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gonewiththeenterprise:

harpaea:

do you ever think about how weird reading is

our eyes are able to scan these different symbols and construct the scenarios and concepts they describe in our mind

and these concepts have the power to twist our emotions and make us cry and laugh and wow reading is weird

i think it’s one of the most beautiful things in the world

(via shadesofgraczyk)

Source: bunnyhug
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best-of-memes:

Stephen fry ladies and gentlemen

Best man ever.

(via shadesofgraczyk)

Source: best-of-memes
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cinemagorgeous:

Artist Chase Stone has a talent for bringing fantasy worlds to life.

You can follow Cinema/Gorgeous on Facebook for more beautiful art.

Source: cinemagorgeous
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First dinner party was great success! And beginners luck on the cooking as well!

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I feel good to have sat down and actually wrote a story from start to finish, instead of planning and endlessly planning. 

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I can only recount this tale under the effects of the neon green cocktail of various drugs, the grasping terror of it having destroyed my very soul, and indeed will come to claim my life very soon.

I was a seaman some ten years ago, working aboard the container ship The Proteus. It is on this ship that my life truly ended. The people who found me later said that I was a wreck, frozen in shock and locked inside a store cupboard, my face ghost white and holding the head of my Captain.

I’m not even sure on this stronger dosage I will finish my tale, just going to that night briefly tightens my chest like a noose around a neck, but I will do my best. It was October 3rd, 2004 and The Proteus was half a day into our journey from our British port to a Malaysian destination. The night was cold. The wind whipped the rain into us ferociously and blackened waves tipped with white battered the ship’s hull. We were a superstitious lot, and hadn’t wanted to sail under a half moon but Captain Reynolds was persuaded into our voyage.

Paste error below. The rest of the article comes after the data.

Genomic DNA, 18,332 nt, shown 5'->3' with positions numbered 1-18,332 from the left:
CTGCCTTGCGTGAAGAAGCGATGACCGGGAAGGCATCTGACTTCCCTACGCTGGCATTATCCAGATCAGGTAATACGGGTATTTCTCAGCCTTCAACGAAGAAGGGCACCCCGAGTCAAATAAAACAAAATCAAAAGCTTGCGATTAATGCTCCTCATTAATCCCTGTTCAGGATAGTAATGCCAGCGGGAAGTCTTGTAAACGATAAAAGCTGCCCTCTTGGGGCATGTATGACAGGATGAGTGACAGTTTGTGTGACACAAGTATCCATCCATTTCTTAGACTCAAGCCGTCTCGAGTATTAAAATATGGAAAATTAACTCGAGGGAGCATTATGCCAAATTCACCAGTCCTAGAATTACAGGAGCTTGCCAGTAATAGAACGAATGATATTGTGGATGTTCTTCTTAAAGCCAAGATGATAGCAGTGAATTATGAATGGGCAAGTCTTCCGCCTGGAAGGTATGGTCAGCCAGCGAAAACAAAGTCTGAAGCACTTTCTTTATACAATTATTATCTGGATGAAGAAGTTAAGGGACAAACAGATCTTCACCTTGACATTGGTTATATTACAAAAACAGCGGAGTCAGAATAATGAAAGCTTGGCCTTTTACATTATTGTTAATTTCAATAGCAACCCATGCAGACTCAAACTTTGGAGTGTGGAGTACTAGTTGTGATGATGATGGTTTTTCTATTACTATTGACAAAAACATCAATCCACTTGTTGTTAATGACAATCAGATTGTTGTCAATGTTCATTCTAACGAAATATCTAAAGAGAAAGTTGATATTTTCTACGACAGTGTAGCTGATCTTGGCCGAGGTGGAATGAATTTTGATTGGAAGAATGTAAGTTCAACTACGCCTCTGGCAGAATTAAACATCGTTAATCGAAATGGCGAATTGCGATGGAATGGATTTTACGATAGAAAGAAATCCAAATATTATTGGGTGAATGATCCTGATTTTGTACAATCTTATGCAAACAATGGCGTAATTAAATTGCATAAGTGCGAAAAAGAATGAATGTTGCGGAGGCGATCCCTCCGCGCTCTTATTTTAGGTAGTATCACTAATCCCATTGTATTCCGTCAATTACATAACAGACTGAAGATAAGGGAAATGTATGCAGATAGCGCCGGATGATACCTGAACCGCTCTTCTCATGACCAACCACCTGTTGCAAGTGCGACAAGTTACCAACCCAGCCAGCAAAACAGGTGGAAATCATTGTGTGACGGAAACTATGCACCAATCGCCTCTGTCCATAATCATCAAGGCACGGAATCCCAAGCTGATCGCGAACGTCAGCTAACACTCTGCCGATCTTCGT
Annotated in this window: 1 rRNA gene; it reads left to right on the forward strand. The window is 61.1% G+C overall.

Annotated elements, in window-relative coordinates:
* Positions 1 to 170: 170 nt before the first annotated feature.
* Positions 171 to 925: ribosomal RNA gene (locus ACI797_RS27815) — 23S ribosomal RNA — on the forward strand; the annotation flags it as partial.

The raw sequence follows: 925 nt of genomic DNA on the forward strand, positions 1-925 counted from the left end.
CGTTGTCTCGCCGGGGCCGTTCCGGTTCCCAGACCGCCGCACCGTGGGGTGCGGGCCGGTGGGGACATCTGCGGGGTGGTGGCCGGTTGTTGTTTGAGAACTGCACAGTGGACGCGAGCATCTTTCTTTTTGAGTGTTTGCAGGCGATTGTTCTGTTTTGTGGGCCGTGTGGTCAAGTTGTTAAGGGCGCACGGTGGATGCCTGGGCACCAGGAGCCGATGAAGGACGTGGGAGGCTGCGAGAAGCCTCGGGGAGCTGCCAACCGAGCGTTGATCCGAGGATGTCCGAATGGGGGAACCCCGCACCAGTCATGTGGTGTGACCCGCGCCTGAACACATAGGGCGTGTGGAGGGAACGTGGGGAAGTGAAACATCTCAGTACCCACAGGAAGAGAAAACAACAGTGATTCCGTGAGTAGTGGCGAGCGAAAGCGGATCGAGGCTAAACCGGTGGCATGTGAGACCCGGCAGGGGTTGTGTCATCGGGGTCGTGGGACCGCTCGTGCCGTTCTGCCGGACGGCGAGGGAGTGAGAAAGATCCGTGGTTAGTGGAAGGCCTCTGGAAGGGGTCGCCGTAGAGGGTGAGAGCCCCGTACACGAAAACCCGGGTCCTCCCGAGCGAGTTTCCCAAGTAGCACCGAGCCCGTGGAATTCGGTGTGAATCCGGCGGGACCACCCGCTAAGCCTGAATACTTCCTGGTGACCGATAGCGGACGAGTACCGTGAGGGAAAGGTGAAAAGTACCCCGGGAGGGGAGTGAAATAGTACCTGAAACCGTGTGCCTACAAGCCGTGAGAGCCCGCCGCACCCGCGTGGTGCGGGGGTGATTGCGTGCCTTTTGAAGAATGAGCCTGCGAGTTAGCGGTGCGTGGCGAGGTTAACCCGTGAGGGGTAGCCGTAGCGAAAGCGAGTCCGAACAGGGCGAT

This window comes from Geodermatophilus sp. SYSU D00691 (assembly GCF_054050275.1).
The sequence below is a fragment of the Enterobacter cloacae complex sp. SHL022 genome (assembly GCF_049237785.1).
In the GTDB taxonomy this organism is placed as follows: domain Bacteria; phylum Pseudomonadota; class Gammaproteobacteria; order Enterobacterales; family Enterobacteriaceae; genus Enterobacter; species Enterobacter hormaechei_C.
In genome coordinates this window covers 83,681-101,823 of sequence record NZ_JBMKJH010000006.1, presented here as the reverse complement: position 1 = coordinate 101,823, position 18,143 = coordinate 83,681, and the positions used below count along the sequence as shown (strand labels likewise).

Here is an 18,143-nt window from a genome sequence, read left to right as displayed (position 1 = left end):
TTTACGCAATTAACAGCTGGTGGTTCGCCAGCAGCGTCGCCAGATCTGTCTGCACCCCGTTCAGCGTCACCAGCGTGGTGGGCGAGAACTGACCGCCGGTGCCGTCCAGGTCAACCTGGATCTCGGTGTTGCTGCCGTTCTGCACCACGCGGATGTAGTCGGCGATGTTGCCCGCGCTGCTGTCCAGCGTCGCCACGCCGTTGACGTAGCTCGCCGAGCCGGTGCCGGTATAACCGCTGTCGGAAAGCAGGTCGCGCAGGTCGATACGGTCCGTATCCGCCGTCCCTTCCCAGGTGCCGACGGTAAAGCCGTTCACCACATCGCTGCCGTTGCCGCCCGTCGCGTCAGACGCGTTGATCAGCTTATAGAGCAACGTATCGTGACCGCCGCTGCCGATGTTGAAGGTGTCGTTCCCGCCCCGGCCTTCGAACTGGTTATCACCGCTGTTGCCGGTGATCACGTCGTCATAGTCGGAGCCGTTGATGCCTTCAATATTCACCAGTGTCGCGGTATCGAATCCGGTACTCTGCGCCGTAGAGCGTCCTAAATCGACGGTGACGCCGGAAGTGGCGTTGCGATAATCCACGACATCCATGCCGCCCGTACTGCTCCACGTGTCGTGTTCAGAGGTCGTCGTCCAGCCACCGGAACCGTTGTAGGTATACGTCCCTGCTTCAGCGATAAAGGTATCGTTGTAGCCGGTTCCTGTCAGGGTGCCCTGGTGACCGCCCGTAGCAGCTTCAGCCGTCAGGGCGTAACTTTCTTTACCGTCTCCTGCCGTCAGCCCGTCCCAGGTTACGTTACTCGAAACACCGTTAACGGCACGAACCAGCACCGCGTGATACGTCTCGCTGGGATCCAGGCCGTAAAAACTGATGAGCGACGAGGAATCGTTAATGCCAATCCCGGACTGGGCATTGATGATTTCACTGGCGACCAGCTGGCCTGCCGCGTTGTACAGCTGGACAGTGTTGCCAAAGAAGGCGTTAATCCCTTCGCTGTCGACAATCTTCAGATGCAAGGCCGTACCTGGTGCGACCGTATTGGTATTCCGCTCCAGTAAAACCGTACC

We had no trouble until the deep night fell, when two of the deckhands vanished from their inspection rounds of the containers. A small party of us, five I think, went out to find them between the containers. Me, the First Mate Mills, Williams, our engineer, and two deckhands, Kent and Vega. Our powerful torches barely let us see five feet ahead of us, so we linked hand to hood and pressed on slowly into the mass of a thousand containers. 

We weaved down the narrow passages, peering between the containers expecting to catch a glimpse of two sickened and lost sailors, or less surprising to find them in each others arms. Ten minutes into our search and we found nothing. Mills radioed the Captain on his handheld and pointed us on without him. The four of us carried on down the passage, Mills disappearing into blackness.

I never saw him alive again. A ragged, depraved scream echoed between off the metal around us from behind us. We raced back to Mills’ position as quick as we could in the darkness. Williams wretched straight away and collapsed between two containers lit by Mills’ torch. Where Mills had stood there was now only his torch, cracked and blood spattered. The stench was horrific, I can still taste it all these years later. It was a rotten, oozing, wet smell, and it encircled us all. These containers, there metal walls felt like our prison. 

We screamed out his name, frantically waving our torches all around us, desperate for a glance of the man. The whole ship would have been alive to our wailing if not for the storm that pursued us. With no luck, I grabbed Williams and yanked him up, forcing him, Kent and Vega ahead of me, racing back to the bridge. My mind was alive with all thoughts. Of the monsters of legend, of the criminals we had found stowed on our ships previously, and of how quickly Mills vanished. He wasn’t anywhere. His torch left. The blood. The spatter. The stench. God, what was that awful stench. 

We were almost out of the maze that terrified us now, when the containers above us rattled and the whole ship swayed. Behind us, metal was being torn apart from the inside. It groaned, creaked and almost squealed. An almighty bang thundered in the black, and something sailed over our heads, smashing terribly off the containers in front of us and dropped into the sea. 

What went through my friends minds I don’t know, but mine was blank, frozen with terror and confusion. No man could do something like that. A piercing squawk ripped through the night. We dropped to our knees in agony, gripping our ears in the hope of sweet relief. It was an unnatural sound, a high pitched tone vibrating with white noise. I wish to never hear it again, and I would not wish it upon my most hated enemies.